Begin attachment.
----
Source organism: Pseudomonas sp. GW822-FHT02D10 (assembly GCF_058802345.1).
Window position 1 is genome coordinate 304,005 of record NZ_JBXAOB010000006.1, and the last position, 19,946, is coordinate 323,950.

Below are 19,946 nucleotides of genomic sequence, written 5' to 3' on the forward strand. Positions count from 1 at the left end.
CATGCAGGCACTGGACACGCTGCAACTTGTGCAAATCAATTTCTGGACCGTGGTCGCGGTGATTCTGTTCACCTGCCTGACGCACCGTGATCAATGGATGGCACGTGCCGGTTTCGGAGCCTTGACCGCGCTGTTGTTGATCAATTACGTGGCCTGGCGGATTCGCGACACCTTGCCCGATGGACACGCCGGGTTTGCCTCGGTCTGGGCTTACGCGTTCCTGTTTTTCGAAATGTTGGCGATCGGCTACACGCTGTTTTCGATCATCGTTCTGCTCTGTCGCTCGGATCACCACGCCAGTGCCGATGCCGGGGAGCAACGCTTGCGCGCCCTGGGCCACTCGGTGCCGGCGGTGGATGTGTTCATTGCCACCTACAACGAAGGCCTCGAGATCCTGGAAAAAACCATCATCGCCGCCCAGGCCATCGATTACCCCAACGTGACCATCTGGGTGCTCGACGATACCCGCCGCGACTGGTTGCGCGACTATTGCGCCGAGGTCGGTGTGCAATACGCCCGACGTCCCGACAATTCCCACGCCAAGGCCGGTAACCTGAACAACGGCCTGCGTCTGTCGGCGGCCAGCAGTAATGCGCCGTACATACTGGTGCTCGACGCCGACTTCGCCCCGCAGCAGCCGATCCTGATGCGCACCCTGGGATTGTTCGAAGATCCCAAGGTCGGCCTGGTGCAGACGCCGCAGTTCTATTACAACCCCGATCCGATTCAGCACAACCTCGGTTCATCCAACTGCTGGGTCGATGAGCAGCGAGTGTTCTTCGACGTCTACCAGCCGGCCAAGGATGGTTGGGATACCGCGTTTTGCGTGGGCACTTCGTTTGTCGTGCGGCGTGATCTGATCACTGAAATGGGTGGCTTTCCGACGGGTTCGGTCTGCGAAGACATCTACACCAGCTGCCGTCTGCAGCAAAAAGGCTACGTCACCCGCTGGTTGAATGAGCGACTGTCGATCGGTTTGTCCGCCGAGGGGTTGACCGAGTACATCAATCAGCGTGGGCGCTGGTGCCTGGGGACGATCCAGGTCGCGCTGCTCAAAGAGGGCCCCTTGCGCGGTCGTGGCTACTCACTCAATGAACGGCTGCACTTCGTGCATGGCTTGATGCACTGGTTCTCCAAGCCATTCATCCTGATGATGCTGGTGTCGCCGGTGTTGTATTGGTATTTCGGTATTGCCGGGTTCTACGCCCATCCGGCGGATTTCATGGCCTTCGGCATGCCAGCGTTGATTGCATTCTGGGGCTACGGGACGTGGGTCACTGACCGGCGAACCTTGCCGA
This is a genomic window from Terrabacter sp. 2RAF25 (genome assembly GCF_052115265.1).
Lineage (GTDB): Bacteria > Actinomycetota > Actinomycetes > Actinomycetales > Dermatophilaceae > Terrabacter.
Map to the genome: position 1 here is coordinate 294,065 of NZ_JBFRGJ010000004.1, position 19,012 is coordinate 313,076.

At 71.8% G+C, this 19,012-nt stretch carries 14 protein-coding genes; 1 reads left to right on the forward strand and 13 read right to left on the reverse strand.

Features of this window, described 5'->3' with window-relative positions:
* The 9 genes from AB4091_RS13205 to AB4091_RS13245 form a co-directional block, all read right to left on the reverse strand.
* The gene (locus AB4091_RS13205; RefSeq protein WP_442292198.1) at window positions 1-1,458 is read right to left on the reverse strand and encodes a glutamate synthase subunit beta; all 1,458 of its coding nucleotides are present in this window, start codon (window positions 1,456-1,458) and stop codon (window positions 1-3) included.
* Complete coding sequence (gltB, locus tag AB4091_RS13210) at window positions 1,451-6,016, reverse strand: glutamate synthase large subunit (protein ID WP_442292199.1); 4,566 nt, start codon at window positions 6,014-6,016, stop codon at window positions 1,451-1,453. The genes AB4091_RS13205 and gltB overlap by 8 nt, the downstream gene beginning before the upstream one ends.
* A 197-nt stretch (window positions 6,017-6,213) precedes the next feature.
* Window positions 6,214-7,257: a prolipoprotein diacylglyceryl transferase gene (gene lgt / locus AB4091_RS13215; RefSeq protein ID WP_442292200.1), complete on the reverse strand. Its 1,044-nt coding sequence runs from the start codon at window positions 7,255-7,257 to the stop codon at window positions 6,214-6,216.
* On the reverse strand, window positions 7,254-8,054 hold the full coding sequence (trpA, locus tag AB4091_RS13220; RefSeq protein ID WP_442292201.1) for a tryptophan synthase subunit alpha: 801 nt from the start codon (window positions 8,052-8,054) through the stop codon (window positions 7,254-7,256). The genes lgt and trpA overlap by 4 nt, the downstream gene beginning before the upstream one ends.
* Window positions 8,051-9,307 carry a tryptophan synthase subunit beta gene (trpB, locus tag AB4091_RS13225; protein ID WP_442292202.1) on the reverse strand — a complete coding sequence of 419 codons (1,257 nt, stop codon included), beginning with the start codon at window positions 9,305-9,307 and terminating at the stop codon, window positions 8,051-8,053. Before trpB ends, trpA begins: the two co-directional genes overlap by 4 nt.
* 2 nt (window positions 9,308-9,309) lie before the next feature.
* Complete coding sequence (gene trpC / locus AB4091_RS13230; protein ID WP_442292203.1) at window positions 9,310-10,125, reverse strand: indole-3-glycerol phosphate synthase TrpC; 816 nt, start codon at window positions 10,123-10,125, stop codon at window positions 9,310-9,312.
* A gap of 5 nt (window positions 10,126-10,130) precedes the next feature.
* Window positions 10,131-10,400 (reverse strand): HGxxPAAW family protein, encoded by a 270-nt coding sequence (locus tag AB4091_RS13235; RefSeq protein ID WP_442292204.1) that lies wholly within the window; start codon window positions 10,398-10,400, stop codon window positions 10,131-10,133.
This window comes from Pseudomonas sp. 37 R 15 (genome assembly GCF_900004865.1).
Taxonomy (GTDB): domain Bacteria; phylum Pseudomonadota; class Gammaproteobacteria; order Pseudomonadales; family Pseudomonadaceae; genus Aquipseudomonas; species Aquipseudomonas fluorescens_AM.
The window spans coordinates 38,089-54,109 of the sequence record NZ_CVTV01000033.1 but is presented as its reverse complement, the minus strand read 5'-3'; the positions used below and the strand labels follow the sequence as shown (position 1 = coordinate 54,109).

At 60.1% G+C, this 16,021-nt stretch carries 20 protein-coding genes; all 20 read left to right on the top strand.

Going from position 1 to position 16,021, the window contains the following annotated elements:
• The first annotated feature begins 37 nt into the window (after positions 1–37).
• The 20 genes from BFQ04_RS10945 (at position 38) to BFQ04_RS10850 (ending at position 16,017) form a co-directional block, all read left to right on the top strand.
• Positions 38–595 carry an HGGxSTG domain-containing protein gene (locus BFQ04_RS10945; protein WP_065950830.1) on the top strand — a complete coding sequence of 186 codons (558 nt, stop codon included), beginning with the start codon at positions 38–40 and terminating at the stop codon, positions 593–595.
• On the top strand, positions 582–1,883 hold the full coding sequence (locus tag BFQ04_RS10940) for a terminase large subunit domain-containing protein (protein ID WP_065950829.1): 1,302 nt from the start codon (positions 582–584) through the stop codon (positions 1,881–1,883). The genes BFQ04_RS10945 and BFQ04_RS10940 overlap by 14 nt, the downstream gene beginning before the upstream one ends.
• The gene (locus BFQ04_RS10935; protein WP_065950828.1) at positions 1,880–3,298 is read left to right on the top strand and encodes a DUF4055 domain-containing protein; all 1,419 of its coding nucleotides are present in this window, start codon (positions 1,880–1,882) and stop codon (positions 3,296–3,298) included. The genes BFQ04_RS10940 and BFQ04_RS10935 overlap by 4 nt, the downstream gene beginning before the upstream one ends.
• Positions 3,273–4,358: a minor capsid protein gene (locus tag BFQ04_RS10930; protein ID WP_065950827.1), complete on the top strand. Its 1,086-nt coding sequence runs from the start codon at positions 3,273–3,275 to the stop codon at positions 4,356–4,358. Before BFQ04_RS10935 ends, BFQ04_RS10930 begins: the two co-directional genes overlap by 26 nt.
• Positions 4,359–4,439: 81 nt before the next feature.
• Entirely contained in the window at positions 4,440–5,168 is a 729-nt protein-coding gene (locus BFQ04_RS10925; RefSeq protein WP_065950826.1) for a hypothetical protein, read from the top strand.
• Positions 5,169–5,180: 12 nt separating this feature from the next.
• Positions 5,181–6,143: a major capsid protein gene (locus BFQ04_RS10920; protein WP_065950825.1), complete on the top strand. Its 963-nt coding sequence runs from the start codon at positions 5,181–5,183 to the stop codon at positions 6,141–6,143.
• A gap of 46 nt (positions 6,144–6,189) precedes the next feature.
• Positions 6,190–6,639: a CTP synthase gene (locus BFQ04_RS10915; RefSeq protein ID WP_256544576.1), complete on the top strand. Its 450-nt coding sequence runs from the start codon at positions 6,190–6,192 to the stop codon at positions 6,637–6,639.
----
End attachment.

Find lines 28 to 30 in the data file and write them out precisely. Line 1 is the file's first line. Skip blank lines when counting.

• Positions 38–595 carry an HGGxSTG domain-containing protein gene (locus BFQ04_RS10945; protein WP_065950830.1) on the top strand — a complete coding sequence of 186 codons (558 nt, stop codon included), beginning with the start codon at positions 38–40 and terminating at the stop codon, positions 593–595.
• On the top strand, positions 582–1,883 hold the full coding sequence (locus tag BFQ04_RS10940) for a terminase large subunit domain-containing protein (protein ID WP_065950829.1): 1,302 nt from the start codon (positions 582–584) through the stop codon (positions 1,881–1,883). The genes BFQ04_RS10945 and BFQ04_RS10940 overlap by 14 nt, the downstream gene beginning before the upstream one ends.
• The gene (locus BFQ04_RS10935; protein WP_065950828.1) at positions 1,880–3,298 is read left to right on the top strand and encodes a DUF4055 domain-containing protein; all 1,419 of its coding nucleotides are present in this window, start codon (positions 1,880–1,882) and stop codon (positions 3,296–3,298) included. The genes BFQ04_RS10940 and BFQ04_RS10935 overlap by 4 nt, the downstream gene beginning before the upstream one ends.